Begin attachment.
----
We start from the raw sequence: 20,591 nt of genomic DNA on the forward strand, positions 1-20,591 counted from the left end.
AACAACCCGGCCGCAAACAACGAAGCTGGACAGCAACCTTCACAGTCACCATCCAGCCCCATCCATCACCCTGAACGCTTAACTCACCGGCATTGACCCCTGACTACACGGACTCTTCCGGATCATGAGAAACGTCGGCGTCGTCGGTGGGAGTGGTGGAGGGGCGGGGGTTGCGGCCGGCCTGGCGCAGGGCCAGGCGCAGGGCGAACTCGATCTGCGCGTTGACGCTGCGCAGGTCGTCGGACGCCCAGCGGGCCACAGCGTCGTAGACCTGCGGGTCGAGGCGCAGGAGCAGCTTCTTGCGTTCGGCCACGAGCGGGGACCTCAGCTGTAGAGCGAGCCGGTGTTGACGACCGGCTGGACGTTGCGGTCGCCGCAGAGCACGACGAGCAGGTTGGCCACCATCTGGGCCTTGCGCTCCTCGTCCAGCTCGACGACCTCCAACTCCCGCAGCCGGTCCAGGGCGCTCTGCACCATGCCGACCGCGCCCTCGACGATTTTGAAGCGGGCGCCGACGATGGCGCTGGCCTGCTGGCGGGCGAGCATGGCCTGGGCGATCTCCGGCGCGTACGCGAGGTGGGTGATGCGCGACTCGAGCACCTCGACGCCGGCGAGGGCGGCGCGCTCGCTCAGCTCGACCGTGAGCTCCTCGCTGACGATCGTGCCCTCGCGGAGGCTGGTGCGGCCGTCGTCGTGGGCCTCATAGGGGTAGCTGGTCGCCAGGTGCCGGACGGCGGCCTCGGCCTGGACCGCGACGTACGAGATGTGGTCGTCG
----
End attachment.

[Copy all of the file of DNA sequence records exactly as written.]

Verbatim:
We start from the raw sequence: 20,591 nt of genomic DNA on the forward strand, positions 1-20,591 counted from the left end.
AACAACCCGGCCGCAAACAACGAAGCTGGACAGCAACCTTCACAGTCACCATCCAGCCCCATCCATCACCCTGAACGCTTAACTCACCGGCATTGACCCCTGACTACACGGACTCTTCCGGATCATGAGAAACGTCGGCGTCGTCGGTGGGAGTGGTGGAGGGGCGGGGGTTGCGGCCGGCCTGGCGCAGGGCCAGGCGCAGGGCGAACTCGATCTGCGCGTTGACGCTGCGCAGGTCGTCGGACGCCCAGCGGGCCACAGCGTCGTAGACCTGCGGGTCGAGGCGCAGGAGCAGCTTCTTGCGTTCGGCCACGAGCGGGGACCTCAGCTGTAGAGCGAGCCGGTGTTGACGACCGGCTGGACGTTGCGGTCGCCGCAGAGCACGACGAGCAGGTTGGCCACCATCTGGGCCTTGCGCTCCTCGTCCAGCTCGACGACCTCCAACTCCCGCAGCCGGTCCAGGGCGCTCTGCACCATGCCGACCGCGCCCTCGACGATTTTGAAGCGGGCGCCGACGATGGCGCTGGCCTGCTGGCGGGCGAGCATGGCCTGGGCGATCTCCGGCGCGTACGCGAGGTGGGTGATGCGCGACTCGAGCACCTCGACGCCGGCGAGGGCGGCGCGCTCGCTCAGCTCGACCGTGAGCTCCTCGCTGACGATCGTGCCCTCGCGGAGGCTGGTGCGGCCGTCGTCGTGGGCCTCATAGGGGTAGCTGGTCGCCAGGTGCCGGACGGCGGCCTCGGCCTGGACCGCGACGTACGAGATGTGGTCGTCG